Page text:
Thursday, October 15, 2009

Canada: Moving forward with responsible investment

Although Canadians can be proud of the many individuals and organizations that are leaders in the field of responsible investment, it would be harder to assert that Canadian institutional investors, as a class, are also leading their world counterparts. There are, however, encouraging signs that this is about to change.

One reliable indicator of active participation in responsible investment is the level of support for the UN Principles for Responsible Investment (UN PRI). The UN PRI is an international initiative launched with UN support – and assistance from Mercer – in 2004 to promote the integration of environmental, social, and corporate governance (ESG) factors into the investment management process. Today, the UN PRI can boast of over 550 signatories – asset owners, investment managers, and service providers – with over USD$18 Trillion in total assets.

Canada, which boasts many of the leading organizations and advisors active in the field of responsible investment (RI), has seven asset owners and 11 investment managers listed as signatories to the UN PRI. Australia, by contrast, with a smaller stock market and population and similar level of aggregate retirement savings, has 28asset owners and 43 investment manager signatories.

Part of this difference may be due to strong regulatory support “down-under” which arguably reflects and helps reinforce a broader interest in RI strategies. For example, the Australian Government has recently provided funding for the creation of the world’s first academic institution focused on encouraging the mainstream adoption of RI tools and strategies. More importantly, and in line with similar provisions in the United Kingdom and other European nations, Australia requires pension plans and investment managers to disclose if and how they assess, monitor, and mitigate ESG risks.

The call for ESG disclosure has been one near and dear to the RI community for many years. Here in Canada, there has been much discussion but little progress to date. Only the province of Manitoba explicitly allows trustees to consider so-called “non-financial” criteria in the investment decision-making process. Other Canadian jurisdictions are silent on the matter. The pressure may be mounting, however.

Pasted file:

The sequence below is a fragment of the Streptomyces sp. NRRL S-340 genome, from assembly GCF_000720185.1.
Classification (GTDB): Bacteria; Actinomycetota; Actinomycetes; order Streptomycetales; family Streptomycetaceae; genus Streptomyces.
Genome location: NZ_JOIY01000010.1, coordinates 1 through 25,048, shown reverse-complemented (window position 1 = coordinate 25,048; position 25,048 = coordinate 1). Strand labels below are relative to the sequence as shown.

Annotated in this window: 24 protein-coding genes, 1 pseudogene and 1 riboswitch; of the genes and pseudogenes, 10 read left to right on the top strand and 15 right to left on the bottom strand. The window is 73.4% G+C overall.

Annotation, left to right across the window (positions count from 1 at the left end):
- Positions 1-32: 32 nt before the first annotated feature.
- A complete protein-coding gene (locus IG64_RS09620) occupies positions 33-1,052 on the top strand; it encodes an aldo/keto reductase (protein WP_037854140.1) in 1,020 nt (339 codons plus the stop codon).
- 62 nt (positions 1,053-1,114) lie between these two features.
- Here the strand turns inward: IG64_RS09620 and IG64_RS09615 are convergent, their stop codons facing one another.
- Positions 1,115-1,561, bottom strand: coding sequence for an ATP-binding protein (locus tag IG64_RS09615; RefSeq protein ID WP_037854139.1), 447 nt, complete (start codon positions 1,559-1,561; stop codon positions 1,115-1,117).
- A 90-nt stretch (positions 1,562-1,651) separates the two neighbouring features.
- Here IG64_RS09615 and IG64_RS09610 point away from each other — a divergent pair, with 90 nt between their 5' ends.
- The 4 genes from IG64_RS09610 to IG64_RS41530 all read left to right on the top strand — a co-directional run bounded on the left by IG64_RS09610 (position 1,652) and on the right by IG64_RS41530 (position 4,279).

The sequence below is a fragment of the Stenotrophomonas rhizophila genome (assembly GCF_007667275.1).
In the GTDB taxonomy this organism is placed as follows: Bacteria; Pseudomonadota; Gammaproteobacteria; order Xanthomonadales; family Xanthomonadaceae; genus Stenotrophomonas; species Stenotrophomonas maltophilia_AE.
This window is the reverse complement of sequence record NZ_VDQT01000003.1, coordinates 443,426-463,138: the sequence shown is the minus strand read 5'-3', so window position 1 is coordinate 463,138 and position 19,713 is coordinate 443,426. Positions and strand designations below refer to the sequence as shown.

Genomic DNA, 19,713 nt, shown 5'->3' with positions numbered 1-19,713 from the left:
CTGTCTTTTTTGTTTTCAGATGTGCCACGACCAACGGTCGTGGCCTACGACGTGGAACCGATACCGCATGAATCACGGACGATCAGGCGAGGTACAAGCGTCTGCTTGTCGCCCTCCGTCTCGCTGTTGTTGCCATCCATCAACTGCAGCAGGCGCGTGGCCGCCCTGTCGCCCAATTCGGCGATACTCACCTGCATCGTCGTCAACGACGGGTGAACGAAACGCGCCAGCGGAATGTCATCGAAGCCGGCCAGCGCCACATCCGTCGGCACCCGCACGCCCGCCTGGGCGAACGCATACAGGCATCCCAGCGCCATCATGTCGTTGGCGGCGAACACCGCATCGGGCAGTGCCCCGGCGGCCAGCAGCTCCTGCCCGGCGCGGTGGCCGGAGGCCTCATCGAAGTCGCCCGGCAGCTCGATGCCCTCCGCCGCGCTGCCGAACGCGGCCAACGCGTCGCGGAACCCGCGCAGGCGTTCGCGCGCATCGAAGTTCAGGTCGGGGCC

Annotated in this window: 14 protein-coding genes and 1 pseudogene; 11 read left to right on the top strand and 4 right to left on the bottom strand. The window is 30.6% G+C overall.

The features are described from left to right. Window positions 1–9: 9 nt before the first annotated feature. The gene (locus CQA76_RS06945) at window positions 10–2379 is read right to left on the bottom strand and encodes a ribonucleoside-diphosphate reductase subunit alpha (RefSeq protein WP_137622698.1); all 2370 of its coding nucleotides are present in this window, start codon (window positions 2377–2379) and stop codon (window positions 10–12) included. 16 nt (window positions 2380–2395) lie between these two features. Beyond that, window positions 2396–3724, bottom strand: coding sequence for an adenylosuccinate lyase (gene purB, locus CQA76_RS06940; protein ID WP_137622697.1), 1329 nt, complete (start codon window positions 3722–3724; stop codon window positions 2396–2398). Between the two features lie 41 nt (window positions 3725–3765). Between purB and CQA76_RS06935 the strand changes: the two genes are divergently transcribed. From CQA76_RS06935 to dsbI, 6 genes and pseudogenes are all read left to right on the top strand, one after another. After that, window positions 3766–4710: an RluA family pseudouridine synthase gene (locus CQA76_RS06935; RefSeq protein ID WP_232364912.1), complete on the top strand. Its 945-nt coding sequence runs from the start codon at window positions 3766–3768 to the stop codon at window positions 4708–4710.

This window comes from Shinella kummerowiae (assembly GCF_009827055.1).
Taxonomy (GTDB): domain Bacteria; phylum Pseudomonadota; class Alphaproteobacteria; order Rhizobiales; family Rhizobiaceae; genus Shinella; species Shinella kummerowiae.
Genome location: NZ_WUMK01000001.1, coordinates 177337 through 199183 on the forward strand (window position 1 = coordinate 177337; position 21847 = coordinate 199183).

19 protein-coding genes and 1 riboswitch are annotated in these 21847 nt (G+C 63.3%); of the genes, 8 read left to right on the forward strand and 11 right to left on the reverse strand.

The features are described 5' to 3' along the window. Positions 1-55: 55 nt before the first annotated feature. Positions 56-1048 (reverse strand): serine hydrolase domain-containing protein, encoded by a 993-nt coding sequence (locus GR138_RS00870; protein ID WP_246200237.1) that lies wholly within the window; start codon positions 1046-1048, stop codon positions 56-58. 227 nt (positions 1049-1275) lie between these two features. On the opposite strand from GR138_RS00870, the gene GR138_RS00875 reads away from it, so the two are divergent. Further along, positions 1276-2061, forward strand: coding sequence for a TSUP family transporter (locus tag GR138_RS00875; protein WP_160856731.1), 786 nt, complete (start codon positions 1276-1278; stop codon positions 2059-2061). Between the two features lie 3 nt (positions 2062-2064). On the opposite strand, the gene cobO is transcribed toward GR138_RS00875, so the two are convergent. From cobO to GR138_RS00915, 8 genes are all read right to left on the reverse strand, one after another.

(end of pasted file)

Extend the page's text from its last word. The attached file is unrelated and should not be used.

This year, for example, the Ontario Legislature unanimously approved a private member’s motion calling on securities regulators to study and make recommendations for meaningful disclosure of ESG-related risks. Shortly thereafter, the Ontario Securities Commission announced a review of corporate disclosure requirements.

This month, a private member’s motion was introduced in the House of Commons calling on public and private pension plans to disclose how they track and manage ESG-related risks. These actions mirror similar recommendations for pension plans in 2007, by the National Roundtable on the Environment and the Economy, and in 2008, by Ontario’s Expert Commission on the Future of Defined Benefit Pension Plans.

We may be reaching a tipping point in Canada as electoral speculation dovetails with widespread public concern about financial stability and retirement security. Canada’s largest pension plans are certainly not waiting for a regulatory push. Many of our globally-recognized funds are already considered global leaders in responsible investment and will be discussing the state of research and best practices with their counterparts this fall as the UN PRI holds an academic conference in Ottawa and a board meeting in MontrĂ©al.

The broader pension plan community, however, may require greater clarity from regulators to encourage widespread adoption of RI. If disclosure requirements are strengthened next year, 2010 may well be the year that RI practices truly enter the Canadian mainstream.

Jordan Berger is a principal at Mercer Investment Management in Toronto. This article was reprinted with Mercer's permission.

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